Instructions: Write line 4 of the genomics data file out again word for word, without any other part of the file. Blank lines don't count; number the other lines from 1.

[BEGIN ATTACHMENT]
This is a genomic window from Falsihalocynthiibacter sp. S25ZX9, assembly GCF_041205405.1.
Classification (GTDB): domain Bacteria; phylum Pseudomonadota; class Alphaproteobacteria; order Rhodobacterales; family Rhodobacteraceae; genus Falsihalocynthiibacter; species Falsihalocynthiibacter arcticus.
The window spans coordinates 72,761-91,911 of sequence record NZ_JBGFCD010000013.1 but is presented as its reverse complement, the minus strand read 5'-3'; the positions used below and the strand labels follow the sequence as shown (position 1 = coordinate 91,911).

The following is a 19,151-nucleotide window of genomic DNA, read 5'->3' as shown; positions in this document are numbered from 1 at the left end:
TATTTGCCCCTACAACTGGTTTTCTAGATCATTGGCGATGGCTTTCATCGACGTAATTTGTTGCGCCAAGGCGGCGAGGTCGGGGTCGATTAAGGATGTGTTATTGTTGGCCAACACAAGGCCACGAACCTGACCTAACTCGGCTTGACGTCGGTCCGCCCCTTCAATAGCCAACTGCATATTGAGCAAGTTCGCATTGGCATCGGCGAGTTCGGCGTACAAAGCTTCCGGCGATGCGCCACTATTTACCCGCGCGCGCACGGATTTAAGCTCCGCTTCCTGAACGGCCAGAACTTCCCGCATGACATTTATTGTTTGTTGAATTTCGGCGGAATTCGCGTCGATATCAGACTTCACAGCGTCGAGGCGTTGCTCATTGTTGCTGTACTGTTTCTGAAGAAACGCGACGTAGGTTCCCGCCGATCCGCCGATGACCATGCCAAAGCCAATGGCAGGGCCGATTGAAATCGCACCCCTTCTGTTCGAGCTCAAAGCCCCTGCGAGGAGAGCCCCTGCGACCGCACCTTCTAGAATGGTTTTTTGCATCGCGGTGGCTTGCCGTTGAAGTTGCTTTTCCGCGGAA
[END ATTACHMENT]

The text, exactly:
The following is a 19,151-nucleotide window of genomic DNA, read 5'->3' as shown; positions in this document are numbered from 1 at the left end: